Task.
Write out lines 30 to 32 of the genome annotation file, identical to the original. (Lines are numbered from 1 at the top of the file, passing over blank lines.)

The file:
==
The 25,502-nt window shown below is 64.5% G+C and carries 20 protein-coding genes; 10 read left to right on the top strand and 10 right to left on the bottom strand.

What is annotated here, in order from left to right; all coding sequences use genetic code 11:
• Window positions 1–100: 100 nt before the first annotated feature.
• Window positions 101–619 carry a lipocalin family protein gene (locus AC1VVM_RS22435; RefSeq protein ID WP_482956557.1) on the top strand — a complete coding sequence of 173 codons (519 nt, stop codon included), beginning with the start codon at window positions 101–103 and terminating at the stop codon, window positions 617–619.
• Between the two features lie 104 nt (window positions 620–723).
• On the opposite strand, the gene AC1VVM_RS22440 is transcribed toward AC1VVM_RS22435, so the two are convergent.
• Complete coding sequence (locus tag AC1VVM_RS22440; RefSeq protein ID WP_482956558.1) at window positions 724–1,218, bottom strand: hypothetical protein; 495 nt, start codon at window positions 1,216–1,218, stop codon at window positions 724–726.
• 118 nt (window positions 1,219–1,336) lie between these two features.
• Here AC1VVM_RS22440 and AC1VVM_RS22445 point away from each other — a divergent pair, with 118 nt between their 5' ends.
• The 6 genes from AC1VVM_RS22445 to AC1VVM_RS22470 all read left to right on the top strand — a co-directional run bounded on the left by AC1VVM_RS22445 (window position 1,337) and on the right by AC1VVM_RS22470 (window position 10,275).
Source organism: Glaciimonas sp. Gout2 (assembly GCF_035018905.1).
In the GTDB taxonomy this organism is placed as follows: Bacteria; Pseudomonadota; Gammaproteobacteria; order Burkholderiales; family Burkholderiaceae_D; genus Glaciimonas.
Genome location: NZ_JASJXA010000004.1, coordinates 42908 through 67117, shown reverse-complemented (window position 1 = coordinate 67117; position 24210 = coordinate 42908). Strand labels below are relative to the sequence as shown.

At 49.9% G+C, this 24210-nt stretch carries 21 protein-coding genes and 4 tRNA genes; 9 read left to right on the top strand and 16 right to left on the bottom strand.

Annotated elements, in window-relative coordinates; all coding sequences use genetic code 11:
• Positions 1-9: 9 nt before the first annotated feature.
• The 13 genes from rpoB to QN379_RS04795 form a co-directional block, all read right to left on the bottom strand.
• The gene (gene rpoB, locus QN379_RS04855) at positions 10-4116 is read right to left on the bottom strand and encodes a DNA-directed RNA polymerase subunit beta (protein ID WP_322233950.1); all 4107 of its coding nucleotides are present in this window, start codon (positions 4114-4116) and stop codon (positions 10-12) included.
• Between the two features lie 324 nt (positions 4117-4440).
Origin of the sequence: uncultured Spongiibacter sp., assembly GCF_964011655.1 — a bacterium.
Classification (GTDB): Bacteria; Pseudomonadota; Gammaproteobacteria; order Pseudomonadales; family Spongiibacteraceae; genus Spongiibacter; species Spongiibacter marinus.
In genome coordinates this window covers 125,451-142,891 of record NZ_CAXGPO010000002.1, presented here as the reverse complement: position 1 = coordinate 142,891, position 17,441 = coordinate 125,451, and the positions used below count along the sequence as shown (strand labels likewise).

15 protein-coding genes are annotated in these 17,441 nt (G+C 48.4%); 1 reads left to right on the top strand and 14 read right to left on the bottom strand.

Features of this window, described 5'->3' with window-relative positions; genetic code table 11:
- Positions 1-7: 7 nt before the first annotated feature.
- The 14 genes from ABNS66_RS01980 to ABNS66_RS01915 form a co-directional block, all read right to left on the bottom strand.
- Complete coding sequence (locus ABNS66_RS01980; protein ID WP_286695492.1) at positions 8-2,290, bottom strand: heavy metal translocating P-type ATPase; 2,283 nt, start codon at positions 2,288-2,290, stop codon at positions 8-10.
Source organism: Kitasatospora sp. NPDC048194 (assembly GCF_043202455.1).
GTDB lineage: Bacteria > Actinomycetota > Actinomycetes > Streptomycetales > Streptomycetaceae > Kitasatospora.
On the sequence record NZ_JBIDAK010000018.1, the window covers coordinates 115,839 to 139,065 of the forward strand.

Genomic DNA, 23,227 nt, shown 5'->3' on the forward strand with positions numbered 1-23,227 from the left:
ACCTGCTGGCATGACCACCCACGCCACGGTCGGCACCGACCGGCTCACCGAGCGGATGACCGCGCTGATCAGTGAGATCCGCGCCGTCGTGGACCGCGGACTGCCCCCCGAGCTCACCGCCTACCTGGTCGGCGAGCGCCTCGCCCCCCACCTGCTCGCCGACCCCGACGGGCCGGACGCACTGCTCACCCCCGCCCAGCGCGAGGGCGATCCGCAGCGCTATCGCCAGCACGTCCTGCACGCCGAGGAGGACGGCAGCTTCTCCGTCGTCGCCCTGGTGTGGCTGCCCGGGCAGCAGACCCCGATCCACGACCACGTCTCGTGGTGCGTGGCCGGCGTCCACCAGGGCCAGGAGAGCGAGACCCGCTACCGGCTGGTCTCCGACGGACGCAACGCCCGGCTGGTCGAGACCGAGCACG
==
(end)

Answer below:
On the sequence record NZ_JBIDAK010000018.1, the window covers coordinates 115,839 to 139,065 of the forward strand.

Genomic DNA, 23,227 nt, shown 5'->3' on the forward strand with positions numbered 1-23,227 from the left:
ACCTGCTGGCATGACCACCCACGCCACGGTCGGCACCGACCGGCTCACCGAGCGGATGACCGCGCTGATCAGTGAGATCCGCGCCGTCGTGGACCGCGGACTGCCCCCCGAGCTCACCGCCTACCTGGTCGGCGAGCGCCTCGCCCCCCACCTGCTCGCCGACCCCGACGGGCCGGACGCACTGCTCACCCCCGCCCAGCGCGAGGGCGATCCGCAGCGCTATCGCCAGCACGTCCTGCACGCCGAGGAGGACGGCAGCTTCTCCGTCGTCGCCCTGGTGTGGCTGCCCGGGCAGCAGACCCCGATCCACGACCACGTCTCGTGGTGCGTGGCCGGCGTCCACCAGGGCCAGGAGAGCGAGACCCGCTACCGGCTGGTCTCCGACGGACGCAACGCCCGGCTGGTCGAGACCGAGCACG